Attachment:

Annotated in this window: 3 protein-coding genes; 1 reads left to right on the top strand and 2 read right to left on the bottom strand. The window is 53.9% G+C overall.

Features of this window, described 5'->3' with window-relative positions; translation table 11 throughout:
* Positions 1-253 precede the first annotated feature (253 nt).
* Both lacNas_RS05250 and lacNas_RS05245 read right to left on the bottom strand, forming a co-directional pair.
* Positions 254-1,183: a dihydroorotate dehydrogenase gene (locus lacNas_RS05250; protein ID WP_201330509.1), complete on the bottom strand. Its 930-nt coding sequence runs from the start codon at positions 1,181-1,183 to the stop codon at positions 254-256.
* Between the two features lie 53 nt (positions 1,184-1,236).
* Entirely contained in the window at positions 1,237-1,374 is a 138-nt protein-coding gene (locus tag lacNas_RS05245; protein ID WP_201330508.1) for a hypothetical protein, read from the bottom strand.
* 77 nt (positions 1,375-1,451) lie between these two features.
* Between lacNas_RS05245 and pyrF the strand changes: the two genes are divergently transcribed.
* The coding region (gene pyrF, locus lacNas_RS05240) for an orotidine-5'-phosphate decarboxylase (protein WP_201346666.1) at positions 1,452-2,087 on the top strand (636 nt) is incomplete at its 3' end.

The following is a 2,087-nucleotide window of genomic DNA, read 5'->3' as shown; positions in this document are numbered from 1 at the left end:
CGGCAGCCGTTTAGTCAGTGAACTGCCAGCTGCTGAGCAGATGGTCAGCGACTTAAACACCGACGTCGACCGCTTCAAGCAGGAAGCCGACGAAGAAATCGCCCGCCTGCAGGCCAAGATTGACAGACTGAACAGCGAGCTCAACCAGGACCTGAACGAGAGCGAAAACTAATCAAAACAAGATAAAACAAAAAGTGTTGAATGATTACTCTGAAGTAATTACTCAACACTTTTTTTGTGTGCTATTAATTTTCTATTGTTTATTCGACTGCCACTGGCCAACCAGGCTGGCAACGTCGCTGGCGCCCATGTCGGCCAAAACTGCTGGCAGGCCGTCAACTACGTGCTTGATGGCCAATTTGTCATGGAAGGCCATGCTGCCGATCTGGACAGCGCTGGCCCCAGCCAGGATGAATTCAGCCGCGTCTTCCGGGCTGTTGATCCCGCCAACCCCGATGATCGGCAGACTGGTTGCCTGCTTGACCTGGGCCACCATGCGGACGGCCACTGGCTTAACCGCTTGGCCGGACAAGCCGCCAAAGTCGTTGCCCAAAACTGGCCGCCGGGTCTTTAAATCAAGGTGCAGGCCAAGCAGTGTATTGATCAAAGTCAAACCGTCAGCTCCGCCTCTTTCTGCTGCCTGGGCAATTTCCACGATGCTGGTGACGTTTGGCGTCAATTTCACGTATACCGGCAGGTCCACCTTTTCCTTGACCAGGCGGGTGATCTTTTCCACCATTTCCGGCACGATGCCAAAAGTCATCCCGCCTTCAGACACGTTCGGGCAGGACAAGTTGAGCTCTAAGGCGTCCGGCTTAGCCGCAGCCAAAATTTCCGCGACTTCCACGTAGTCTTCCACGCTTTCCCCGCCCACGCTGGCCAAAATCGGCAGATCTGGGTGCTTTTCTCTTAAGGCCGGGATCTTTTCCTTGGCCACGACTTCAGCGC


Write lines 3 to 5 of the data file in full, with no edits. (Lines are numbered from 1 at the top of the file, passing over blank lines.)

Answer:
* Positions 1-253 precede the first annotated feature (253 nt).
* Both lacNas_RS05250 and lacNas_RS05245 read right to left on the bottom strand, forming a co-directional pair.
* Positions 254-1,183: a dihydroorotate dehydrogenase gene (locus lacNas_RS05250; protein ID WP_201330509.1), complete on the bottom strand. Its 930-nt coding sequence runs from the start codon at positions 1,181-1,183 to the stop codon at positions 254-256.